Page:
Welcome to the final day of our 5 Day SWOT Analysis Challenge!

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5 Day SWOT Challenge - Strengths
By conducting a SWOT analysis of your business, you’re starting your year off right. Our 5 Day SWOT challenge was designed to give entrepreneurs a big-picture look at their business.

We’re on the last day of our challenge; at this point you have a list of strengths, weaknesses, opportunities, and threats that face your business. Now that you’ve completed this list, you’re probably wondering, “Now what?”

Now, the strategic planning starts. You’ll use this list to create strategies to improve your business. We’ll walk you through how to turn your analysis into actionable strategies today. That’s the last step in your SWOT journey. When you’re done, you’ll have the information you need to make key business decisions now and in the future.

Click here to download our free SWOT Analysis template

If you just learned about our 5 Day SWOT challenge, check out these four links to bring your business up to speed.

Before we dive into today’s task, let’s make sure your SWOT analysis is ready to go.

Prioritizing and finalizing your SWOT analysis

  • All information should be on your template. At the beginning of the challenge, you probably downloaded this foursquare template. All of your information should be here. If you need a template, download it now and transfer your information to it. It’s easier to read and understand if it’s in this format rather than on separate pieces of paper or computer files.
  • Look at other examples. If you haven’t done so already, take a look at a few completed SWOT reports so you know what yours should look like. Here are a few SWOT examples you can look at.
  • Use bullet points. Everything listed in your analysis should be in a bulleted format. You don’t need complete sentences.
  • Boil down each point. Each bullet point should be short—a few words will do. If you need to, simplify your points.
  • Refine your information. If you came up with a healthy list for each of your strengths, weaknesses, opportunities, and threats, it’s time to refine the information. Check for redundancies, combine bullets where necessary, and eliminate any information that isn’t vital.
  • Prioritize your information. It’s time to go through each section and rank the information. Put the most important or pressing item on top of each square.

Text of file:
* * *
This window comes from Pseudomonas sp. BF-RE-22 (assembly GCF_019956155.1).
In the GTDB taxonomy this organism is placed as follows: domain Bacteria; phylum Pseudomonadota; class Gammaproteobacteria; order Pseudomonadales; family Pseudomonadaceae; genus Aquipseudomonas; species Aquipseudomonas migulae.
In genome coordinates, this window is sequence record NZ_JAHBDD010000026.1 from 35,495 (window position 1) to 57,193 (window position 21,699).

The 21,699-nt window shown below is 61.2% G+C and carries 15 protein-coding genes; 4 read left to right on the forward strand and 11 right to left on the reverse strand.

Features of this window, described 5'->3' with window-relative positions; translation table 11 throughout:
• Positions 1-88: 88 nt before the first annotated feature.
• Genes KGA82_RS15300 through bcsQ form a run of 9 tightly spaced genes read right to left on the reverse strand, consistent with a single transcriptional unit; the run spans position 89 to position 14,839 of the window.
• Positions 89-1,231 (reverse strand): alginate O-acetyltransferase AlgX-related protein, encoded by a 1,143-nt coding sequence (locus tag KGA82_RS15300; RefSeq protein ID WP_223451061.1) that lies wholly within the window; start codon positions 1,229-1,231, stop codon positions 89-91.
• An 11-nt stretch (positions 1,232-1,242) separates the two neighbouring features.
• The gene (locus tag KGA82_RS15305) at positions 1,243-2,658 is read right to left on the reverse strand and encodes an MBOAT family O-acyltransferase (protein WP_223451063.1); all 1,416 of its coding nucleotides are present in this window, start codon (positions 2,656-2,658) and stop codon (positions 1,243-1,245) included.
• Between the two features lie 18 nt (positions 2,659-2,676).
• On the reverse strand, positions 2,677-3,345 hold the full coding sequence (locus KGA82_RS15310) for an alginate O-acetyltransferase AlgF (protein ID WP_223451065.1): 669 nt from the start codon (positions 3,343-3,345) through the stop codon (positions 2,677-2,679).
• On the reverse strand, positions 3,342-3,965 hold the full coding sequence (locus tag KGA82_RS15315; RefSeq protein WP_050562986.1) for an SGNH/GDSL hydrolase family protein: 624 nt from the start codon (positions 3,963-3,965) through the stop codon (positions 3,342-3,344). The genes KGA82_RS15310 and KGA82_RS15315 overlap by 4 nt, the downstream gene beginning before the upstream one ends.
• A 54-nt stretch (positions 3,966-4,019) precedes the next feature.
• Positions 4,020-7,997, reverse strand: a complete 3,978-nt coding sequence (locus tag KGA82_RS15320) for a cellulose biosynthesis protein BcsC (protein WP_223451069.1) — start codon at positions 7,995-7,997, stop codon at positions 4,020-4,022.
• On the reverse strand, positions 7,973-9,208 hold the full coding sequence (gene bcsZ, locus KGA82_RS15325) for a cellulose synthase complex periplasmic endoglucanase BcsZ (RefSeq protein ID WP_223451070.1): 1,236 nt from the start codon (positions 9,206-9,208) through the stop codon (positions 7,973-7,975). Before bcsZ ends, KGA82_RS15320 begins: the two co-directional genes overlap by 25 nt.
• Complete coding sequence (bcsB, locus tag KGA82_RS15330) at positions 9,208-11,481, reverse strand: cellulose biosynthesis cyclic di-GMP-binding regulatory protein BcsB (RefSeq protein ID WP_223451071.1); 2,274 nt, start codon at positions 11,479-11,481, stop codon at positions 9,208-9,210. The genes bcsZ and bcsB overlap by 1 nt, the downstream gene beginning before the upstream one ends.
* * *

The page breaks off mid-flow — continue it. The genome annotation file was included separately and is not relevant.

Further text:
From SWOT analysis to strategies

A list of strengths, weaknesses, opportunities, and threats makes for a handy business guide, but you’ll want to take this exercise one step further to create strategies and plans to improve your business.

The exercise you’re about to do is called a TOWS analysis. It helps you make connections between each quadrant of your analysis. You’ll work around the square, combining information from two quadrants to create actionable strategies. Here’s how:

  • Strengths–Opportunities. Use your internal strengths to take advantage of opportunities.
  • Strengths-Threats. Use your strengths to minimize threats.
  • Weaknesses-Opportunities. Improve weaknesses by taking advantage of opportunities.
  • Weaknesses-Threats. Work to eliminate weaknesses to avoid threats.

The chart below is a great visual explanation of this exercise.


As you answer these questions, you’ll start to create actionable strategies. For example, if one of your strengths is an experienced grant writer on your team, you should put that person in charge of taking advantage of new federal grant opportunities that are available this year. That’s a strategy that you can implement immediately to improve your business.

You can simply add a few blocks to your SWOT analysis to get these strategies down on paper. Here’s an example of a completed TOWS analysis from the University of San Francisco, which shows a TOWS analysis for Volkswagen. It shows you what the exercise looks like and gives you an idea of the strategies that can come from this analysis.


Your finished product

When you’re finished with the SWOT and TOWS analysis, you’ll have an insightful look at your business that’s accompanied by a list of strategies that you can implement to better your business.

Take this list of strategies and start implementing them. If some strategies are long-term plans, break them into steps and put each one on your calendar so you can implement the change over time.

Now that you have this business resource, you’ll want to keep it handy. Hang it on your office wall, or keep it on your desktop so you can reference it throughout the year as you make decisions.

Your hard work has paid off. Aside from strategic plans, here are additional benefits from your participation in the SWOT Challenge:

  • Improved focus. This analysis should put everyone on the same page. It identifies what you should be working toward this year.
  • Conversation starters. With everyone working on the same goals, managers and employees can continue to build strategies.
  • Identify unknown aspects. You’ll likely discover aspects of your business that you didn’t know about. From unknown strengths to hidden threats, uncovering this information will help you move forward.
  • Strategies for success. Above all else, you walk away with strategies to help your business.

If you are one of the many business owners who set aside time this week to participate in our challenge, we’d like to congratulate you. You have made great strides toward improving your business in the 2015.

We’d love to hear how the process went for you. What did you learn? How will your SWOT analysis help you make effective business decisions? Share your thoughts in the comment section below, or on Twitter.

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Lisa Furgison

Lisa Furgison is a journalist with a decade of experience in all facets of media.